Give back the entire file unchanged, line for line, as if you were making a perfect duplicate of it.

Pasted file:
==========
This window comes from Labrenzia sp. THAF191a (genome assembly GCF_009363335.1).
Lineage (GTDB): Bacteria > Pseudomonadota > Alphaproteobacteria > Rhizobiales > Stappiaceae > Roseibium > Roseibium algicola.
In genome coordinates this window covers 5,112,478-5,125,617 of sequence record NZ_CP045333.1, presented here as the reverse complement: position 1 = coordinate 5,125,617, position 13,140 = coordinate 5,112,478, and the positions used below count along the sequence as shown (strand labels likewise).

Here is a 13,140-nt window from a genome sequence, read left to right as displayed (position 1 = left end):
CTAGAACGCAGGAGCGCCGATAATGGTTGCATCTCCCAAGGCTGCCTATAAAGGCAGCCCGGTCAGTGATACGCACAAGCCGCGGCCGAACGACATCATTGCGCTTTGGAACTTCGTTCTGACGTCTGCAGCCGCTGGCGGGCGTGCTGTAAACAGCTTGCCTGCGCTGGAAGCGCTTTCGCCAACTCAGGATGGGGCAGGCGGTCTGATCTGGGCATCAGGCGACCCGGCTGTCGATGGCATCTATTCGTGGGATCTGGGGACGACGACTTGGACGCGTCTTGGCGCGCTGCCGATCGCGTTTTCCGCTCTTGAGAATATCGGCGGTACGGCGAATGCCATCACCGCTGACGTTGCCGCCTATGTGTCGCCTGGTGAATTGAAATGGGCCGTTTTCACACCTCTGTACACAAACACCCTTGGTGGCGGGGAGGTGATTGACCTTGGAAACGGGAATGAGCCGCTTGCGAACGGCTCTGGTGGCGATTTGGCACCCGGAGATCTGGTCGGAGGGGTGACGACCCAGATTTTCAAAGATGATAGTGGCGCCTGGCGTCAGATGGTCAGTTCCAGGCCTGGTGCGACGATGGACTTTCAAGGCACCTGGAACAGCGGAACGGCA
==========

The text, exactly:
This window comes from Labrenzia sp. THAF191a (genome assembly GCF_009363335.1).
Lineage (GTDB): Bacteria > Pseudomonadota > Alphaproteobacteria > Rhizobiales > Stappiaceae > Roseibium > Roseibium algicola.
In genome coordinates this window covers 5,112,478-5,125,617 of sequence record NZ_CP045333.1, presented here as the reverse complement: position 1 = coordinate 5,125,617, position 13,140 = coordinate 5,112,478, and the positions used below count along the sequence as shown (strand labels likewise).

Here is a 13,140-nt window from a genome sequence, read left to right as displayed (position 1 = left end):
CTAGAACGCAGGAGCGCCGATAATGGTTGCATCTCCCAAGGCTGCCTATAAAGGCAGCCCGGTCAGTGATACGCACAAGCCGCGGCCGAACGACATCATTGCGCTTTGGAACTTCGTTCTGACGTCTGCAGCCGCTGGCGGGCGTGCTGTAAACAGCTTGCCTGCGCTGGAAGCGCTTTCGCCAACTCAGGATGGGGCAGGCGGTCTGATCTGGGCATCAGGCGACCCGGCTGTCGATGGCATCTATTCGTGGGATCTGGGGACGACGACTTGGACGCGTCTTGGCGCGCTGCCGATCGCGTTTTCCGCTCTTGAGAATATCGGCGGTACGGCGAATGCCATCACCGCTGACGTTGCCGCCTATGTGTCGCCTGGTGAATTGAAATGGGCCGTTTTCACACCTCTGTACACAAACACCCTTGGTGGCGGGGAGGTGATTGACCTTGGAAACGGGAATGAGCCGCTTGCGAACGGCTCTGGTGGCGATTTGGCACCCGGAGATCTGGTCGGAGGGGTGACGACCCAGATTTTCAAAGATGATAGTGGCGCCTGGCGTCAGATGGTCAGTTCCAGGCCTGGTGCGACGATGGACTTTCAAGGCACCTGGAACAGCGGAACGGCA